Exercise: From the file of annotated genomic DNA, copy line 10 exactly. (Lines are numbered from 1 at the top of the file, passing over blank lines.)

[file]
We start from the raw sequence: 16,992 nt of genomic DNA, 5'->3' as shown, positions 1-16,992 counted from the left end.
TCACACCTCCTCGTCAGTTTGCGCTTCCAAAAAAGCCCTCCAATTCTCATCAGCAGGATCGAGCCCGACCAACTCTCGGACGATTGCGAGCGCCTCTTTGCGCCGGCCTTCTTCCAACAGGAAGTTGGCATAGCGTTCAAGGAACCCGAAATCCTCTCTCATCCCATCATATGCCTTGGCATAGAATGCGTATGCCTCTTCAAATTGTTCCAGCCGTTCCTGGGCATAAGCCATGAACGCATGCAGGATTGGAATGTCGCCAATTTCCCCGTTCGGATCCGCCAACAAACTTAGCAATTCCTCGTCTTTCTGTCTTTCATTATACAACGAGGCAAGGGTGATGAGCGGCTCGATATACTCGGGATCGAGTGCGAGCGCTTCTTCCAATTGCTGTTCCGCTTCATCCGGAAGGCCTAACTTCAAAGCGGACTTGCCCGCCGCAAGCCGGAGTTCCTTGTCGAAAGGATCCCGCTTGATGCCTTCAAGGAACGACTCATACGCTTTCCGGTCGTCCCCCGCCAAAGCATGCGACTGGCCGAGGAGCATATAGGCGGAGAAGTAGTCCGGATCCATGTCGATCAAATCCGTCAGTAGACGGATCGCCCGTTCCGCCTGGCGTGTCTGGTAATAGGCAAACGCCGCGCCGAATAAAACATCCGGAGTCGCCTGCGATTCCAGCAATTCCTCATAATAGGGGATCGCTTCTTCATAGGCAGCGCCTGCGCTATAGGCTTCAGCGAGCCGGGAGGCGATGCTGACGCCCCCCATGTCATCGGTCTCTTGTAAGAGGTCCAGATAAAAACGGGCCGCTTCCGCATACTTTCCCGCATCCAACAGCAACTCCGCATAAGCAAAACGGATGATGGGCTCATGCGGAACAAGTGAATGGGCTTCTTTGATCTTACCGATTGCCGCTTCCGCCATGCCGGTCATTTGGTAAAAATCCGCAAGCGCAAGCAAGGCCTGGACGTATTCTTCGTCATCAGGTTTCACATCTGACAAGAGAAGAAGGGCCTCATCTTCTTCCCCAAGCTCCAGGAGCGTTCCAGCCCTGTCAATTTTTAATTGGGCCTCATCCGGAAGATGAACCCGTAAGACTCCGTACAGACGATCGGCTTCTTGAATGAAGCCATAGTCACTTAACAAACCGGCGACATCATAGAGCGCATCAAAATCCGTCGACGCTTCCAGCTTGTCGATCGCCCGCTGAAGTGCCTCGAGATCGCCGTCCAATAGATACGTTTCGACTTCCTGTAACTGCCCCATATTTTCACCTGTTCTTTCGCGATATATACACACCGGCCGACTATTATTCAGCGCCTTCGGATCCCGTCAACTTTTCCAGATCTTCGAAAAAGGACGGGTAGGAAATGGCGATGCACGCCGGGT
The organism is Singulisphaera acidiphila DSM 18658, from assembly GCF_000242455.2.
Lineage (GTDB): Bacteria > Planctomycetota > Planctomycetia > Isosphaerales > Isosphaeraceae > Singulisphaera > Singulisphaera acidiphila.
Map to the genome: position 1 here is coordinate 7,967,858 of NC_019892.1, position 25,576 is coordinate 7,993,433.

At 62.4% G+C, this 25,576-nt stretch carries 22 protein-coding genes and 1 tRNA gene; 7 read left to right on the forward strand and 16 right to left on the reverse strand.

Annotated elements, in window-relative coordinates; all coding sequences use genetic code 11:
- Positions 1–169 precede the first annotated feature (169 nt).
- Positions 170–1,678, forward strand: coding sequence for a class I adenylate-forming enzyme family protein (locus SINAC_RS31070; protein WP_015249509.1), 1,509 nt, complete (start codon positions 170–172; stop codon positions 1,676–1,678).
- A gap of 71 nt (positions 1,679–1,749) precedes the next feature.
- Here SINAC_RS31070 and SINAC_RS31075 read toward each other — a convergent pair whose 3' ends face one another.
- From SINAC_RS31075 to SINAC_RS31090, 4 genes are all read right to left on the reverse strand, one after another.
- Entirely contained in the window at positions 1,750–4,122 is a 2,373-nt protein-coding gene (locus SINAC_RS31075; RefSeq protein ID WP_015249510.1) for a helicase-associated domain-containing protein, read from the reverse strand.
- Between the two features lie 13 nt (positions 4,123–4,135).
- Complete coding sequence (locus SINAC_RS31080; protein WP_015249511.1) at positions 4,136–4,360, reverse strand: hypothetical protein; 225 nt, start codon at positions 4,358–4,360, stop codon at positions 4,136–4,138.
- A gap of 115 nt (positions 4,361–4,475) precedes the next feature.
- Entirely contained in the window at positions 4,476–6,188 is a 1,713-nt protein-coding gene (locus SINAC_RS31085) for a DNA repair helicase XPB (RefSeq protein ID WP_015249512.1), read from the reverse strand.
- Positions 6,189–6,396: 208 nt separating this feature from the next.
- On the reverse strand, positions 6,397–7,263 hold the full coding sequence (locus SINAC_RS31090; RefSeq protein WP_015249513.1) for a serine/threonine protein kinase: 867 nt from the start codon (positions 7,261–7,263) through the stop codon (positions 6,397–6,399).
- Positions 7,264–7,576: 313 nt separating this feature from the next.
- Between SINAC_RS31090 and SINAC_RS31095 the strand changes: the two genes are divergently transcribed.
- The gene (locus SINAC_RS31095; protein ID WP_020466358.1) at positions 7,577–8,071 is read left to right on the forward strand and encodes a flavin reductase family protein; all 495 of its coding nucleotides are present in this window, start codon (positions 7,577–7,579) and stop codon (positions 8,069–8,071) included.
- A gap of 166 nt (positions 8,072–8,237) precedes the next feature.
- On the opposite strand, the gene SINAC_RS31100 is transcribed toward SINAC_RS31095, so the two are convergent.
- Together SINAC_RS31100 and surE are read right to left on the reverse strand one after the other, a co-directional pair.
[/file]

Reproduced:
- A gap of 71 nt (positions 1,679–1,749) precedes the next feature.